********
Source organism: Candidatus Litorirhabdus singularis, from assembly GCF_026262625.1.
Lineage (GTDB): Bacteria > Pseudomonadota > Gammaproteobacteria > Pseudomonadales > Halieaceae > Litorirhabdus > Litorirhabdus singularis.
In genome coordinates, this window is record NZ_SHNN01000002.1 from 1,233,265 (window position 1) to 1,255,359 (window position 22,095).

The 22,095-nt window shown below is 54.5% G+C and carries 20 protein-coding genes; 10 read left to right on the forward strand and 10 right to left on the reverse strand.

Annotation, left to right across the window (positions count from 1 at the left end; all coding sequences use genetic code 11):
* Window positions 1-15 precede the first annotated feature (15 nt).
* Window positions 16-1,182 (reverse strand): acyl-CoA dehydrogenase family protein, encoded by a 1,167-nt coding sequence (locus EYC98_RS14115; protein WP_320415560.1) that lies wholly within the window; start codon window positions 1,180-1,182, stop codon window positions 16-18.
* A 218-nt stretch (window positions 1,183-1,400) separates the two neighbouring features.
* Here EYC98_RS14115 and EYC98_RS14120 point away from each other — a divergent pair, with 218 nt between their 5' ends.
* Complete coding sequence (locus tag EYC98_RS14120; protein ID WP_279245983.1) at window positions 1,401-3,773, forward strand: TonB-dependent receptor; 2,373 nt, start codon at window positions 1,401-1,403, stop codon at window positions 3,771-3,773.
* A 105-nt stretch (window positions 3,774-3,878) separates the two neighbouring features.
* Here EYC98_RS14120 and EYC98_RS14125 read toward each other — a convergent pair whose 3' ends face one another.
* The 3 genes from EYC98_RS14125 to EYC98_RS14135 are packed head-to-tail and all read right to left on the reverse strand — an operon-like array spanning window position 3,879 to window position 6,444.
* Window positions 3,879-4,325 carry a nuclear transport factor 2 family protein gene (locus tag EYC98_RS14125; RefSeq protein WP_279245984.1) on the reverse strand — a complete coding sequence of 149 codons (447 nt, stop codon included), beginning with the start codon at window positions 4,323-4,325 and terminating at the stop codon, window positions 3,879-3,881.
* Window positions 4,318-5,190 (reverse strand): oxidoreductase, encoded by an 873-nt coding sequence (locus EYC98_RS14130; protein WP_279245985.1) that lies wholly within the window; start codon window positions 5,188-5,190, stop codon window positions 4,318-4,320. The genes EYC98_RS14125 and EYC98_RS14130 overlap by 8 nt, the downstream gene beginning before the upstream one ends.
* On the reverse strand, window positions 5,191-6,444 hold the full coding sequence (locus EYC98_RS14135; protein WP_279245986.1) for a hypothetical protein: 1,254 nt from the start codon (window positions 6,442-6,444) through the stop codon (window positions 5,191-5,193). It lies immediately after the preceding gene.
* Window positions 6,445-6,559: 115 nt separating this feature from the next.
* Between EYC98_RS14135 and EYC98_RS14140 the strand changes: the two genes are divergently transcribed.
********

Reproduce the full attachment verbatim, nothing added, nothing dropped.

Source organism: Candidatus Litorirhabdus singularis, from assembly GCF_026262625.1.
Lineage (GTDB): Bacteria > Pseudomonadota > Gammaproteobacteria > Pseudomonadales > Halieaceae > Litorirhabdus > Litorirhabdus singularis.
In genome coordinates, this window is record NZ_SHNN01000002.1 from 1,233,265 (window position 1) to 1,255,359 (window position 22,095).

The 22,095-nt window shown below is 54.5% G+C and carries 20 protein-coding genes; 10 read left to right on the forward strand and 10 right to left on the reverse strand.

Annotation, left to right across the window (positions count from 1 at the left end; all coding sequences use genetic code 11):
* Window positions 1-15 precede the first annotated feature (15 nt).
* Window positions 16-1,182 (reverse strand): acyl-CoA dehydrogenase family protein, encoded by a 1,167-nt coding sequence (locus EYC98_RS14115; protein WP_320415560.1) that lies wholly within the window; start codon window positions 1,180-1,182, stop codon window positions 16-18.
* A 218-nt stretch (window positions 1,183-1,400) separates the two neighbouring features.
* Here EYC98_RS14115 and EYC98_RS14120 point away from each other — a divergent pair, with 218 nt between their 5' ends.
* Complete coding sequence (locus tag EYC98_RS14120; protein ID WP_279245983.1) at window positions 1,401-3,773, forward strand: TonB-dependent receptor; 2,373 nt, start codon at window positions 1,401-1,403, stop codon at window positions 3,771-3,773.
* A 105-nt stretch (window positions 3,774-3,878) separates the two neighbouring features.
* Here EYC98_RS14120 and EYC98_RS14125 read toward each other — a convergent pair whose 3' ends face one another.
* The 3 genes from EYC98_RS14125 to EYC98_RS14135 are packed head-to-tail and all read right to left on the reverse strand — an operon-like array spanning window position 3,879 to window position 6,444.
* Window positions 3,879-4,325 carry a nuclear transport factor 2 family protein gene (locus tag EYC98_RS14125; RefSeq protein WP_279245984.1) on the reverse strand — a complete coding sequence of 149 codons (447 nt, stop codon included), beginning with the start codon at window positions 4,323-4,325 and terminating at the stop codon, window positions 3,879-3,881.
* Window positions 4,318-5,190 (reverse strand): oxidoreductase, encoded by an 873-nt coding sequence (locus EYC98_RS14130; protein WP_279245985.1) that lies wholly within the window; start codon window positions 5,188-5,190, stop codon window positions 4,318-4,320. The genes EYC98_RS14125 and EYC98_RS14130 overlap by 8 nt, the downstream gene beginning before the upstream one ends.
* On the reverse strand, window positions 5,191-6,444 hold the full coding sequence (locus EYC98_RS14135; protein WP_279245986.1) for a hypothetical protein: 1,254 nt from the start codon (window positions 6,442-6,444) through the stop codon (window positions 5,191-5,193). It lies immediately after the preceding gene.
* Window positions 6,445-6,559: 115 nt separating this feature from the next.
* Between EYC98_RS14135 and EYC98_RS14140 the strand changes: the two genes are divergently transcribed.